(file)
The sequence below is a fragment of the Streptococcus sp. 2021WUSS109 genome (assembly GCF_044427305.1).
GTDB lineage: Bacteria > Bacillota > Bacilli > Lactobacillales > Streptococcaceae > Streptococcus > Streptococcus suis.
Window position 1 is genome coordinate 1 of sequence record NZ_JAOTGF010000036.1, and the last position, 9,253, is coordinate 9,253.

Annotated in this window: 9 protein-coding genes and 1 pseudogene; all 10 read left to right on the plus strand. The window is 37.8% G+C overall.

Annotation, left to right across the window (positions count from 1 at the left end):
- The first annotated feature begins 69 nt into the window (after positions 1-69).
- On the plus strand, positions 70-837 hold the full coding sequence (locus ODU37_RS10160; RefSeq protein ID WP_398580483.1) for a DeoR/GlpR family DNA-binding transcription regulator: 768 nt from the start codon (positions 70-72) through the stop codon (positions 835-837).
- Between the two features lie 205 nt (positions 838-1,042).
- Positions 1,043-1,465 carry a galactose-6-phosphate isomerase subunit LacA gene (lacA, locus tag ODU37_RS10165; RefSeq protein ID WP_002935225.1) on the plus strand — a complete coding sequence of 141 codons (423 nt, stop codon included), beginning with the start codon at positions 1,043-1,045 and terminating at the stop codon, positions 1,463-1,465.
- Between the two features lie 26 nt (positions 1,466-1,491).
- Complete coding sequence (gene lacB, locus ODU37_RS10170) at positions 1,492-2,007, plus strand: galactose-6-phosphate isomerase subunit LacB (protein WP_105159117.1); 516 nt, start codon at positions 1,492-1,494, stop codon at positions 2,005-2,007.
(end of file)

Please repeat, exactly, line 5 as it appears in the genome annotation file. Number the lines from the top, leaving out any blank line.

Annotation, left to right across the window (positions count from 1 at the left end):